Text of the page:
This website provides access to New Zealand sea lion tagging and resighting data collected in the subantarctic. These are technical data, suitable for studies of sea lion demographics.
New Zealand sea lion at The Snares, April 28, 2009.
New Zealand sea lion are the only pinniped endemic to New Zealand, where they have a relatively small population (about 10 000 individuals) and a highly restricted distribution. Their population size and geographical range were heavily reduced by commercial sealers in the 19th century, restricting the main breeding areas to subantarctic islands. Since their protection in 1893, New Zealand sea lion numbers have slowly increased, with haul-out sites ranging from subantarctic waters to Stewart Island and southern South Island, including Foveaux Strait and Otago. Breeding grounds at the Auckland Islands support over 80% of the total pup production of this species. In addition to the subantarctic breeding colonies, a small population has started recolonising mainland New Zealand, with 45 pups born on the Otago coast between 1994 and 2011.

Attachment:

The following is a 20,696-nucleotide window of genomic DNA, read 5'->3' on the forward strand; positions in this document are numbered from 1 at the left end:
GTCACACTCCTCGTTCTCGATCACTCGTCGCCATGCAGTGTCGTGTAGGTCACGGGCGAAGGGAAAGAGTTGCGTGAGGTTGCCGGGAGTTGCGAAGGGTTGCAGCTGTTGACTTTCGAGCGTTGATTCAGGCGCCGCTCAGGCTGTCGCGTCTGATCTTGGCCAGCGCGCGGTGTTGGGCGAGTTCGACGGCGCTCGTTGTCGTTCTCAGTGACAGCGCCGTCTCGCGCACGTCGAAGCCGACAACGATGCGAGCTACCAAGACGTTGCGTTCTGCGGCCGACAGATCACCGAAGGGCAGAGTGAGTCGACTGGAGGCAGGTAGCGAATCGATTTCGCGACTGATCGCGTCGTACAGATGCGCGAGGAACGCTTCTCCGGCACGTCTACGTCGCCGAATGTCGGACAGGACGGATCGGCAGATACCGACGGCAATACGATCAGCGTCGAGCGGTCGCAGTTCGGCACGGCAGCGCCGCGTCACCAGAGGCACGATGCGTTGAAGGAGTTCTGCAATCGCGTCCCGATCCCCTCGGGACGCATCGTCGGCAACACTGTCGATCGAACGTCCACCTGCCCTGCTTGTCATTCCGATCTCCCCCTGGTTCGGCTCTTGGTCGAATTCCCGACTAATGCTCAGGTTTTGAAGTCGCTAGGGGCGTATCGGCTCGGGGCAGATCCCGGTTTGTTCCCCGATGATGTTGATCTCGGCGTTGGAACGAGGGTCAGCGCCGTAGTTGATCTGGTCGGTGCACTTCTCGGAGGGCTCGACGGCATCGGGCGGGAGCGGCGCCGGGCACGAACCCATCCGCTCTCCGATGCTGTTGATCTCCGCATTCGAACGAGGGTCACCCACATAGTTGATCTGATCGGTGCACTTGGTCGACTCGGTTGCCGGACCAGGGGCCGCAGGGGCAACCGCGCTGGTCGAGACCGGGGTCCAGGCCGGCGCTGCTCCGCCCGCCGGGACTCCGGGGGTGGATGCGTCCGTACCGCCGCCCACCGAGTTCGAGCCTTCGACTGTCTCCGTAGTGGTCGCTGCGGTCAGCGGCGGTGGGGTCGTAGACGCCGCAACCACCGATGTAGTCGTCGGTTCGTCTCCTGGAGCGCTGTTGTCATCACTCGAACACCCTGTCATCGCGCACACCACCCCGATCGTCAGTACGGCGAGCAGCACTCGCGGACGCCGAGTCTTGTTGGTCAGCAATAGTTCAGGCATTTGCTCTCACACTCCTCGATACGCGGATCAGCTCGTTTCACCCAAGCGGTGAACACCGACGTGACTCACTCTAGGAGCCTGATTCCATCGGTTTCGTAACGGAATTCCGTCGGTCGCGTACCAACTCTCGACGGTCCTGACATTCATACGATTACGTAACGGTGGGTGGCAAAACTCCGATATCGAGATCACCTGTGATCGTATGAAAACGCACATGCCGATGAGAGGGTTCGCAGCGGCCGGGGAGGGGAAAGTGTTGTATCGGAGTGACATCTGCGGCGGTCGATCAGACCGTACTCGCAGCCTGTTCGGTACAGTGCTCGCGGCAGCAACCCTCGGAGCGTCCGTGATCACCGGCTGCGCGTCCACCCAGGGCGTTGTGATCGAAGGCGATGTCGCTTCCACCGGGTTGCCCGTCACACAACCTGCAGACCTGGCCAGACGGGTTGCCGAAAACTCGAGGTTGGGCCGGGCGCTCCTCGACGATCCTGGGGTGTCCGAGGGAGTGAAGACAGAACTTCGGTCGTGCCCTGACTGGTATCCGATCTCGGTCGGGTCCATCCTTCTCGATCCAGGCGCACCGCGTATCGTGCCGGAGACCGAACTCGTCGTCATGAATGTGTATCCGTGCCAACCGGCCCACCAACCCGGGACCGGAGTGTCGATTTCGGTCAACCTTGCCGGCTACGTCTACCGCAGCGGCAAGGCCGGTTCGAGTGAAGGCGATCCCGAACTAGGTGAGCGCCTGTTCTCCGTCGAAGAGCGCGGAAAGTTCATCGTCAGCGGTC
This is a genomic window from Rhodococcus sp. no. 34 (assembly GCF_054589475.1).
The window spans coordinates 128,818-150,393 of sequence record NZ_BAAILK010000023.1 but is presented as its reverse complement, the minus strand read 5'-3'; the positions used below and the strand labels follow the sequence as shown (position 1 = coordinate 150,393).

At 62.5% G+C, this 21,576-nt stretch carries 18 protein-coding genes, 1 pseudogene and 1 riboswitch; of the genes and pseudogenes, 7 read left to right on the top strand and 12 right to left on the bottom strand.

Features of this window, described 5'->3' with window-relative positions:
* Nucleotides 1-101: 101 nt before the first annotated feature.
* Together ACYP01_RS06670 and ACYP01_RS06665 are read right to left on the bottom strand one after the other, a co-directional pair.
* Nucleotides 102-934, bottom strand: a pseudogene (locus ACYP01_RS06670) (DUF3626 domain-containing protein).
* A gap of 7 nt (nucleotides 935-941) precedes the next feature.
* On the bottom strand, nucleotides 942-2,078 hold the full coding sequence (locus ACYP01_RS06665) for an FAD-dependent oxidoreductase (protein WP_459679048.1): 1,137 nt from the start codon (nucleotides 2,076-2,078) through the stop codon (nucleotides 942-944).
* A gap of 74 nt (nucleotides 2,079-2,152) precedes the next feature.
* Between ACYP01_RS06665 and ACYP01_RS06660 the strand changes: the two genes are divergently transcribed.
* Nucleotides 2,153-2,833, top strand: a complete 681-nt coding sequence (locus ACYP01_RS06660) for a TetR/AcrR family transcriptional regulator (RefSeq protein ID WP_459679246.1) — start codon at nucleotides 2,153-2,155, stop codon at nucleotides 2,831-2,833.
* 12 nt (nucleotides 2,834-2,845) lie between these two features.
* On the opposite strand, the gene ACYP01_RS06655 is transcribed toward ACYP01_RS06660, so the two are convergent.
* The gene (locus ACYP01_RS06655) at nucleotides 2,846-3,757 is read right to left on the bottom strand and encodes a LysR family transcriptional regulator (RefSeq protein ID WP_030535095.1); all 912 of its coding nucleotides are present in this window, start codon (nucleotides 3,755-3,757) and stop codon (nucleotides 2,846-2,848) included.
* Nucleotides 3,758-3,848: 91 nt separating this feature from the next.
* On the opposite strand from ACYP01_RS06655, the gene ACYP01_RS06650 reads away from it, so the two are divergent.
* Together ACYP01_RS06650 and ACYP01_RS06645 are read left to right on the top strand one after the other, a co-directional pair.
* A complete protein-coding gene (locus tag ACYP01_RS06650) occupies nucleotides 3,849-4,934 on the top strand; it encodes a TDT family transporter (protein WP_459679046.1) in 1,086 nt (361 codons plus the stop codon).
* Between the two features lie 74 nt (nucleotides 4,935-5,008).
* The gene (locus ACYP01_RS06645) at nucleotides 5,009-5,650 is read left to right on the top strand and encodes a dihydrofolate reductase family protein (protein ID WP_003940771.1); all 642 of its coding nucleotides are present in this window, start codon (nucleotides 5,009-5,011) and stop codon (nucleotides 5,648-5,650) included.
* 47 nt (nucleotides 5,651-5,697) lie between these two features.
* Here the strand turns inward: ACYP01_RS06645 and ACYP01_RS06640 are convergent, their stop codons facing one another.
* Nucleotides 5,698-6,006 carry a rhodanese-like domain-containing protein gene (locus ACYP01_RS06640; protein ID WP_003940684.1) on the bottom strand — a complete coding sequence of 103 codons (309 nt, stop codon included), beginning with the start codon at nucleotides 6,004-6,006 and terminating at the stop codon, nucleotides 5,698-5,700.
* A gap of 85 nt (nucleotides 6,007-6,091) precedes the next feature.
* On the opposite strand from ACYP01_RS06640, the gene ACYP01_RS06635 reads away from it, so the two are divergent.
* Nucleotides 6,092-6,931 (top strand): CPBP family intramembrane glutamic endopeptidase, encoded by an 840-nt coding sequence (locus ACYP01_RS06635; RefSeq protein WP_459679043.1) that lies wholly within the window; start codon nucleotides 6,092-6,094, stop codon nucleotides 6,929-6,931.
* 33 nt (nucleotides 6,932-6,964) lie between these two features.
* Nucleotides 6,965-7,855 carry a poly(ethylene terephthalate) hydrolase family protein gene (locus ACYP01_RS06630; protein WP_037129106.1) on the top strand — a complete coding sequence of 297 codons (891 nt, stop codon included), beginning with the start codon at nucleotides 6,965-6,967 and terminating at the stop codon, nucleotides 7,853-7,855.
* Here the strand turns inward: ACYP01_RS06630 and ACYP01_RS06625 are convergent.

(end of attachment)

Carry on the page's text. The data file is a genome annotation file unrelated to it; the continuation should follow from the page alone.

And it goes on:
Research teams have conducted regular surveys of the main New Zealand sea lion breeding colonies since 1980, most recently supported by the Conservation Services Programme at Department of Conservation. These surveys involve the tagging of sea lion, mostly as pups, and the recording of tagged animals when they are resighted.
The tagging and resighting data from these surveys have been collected in this database. Data include information on the tagging and subsequent sightings of individual sea lion, the recovery of lost tags, and tags recovered from dead animals. Starting in 1979–1980. These are technical, with the prime purpose of the database being for entry of new records and for searching for previous sightings of tags. The data are made available under a creative commons attribution licence.
There is a separate site for New Zealand sea lion pup production estimates.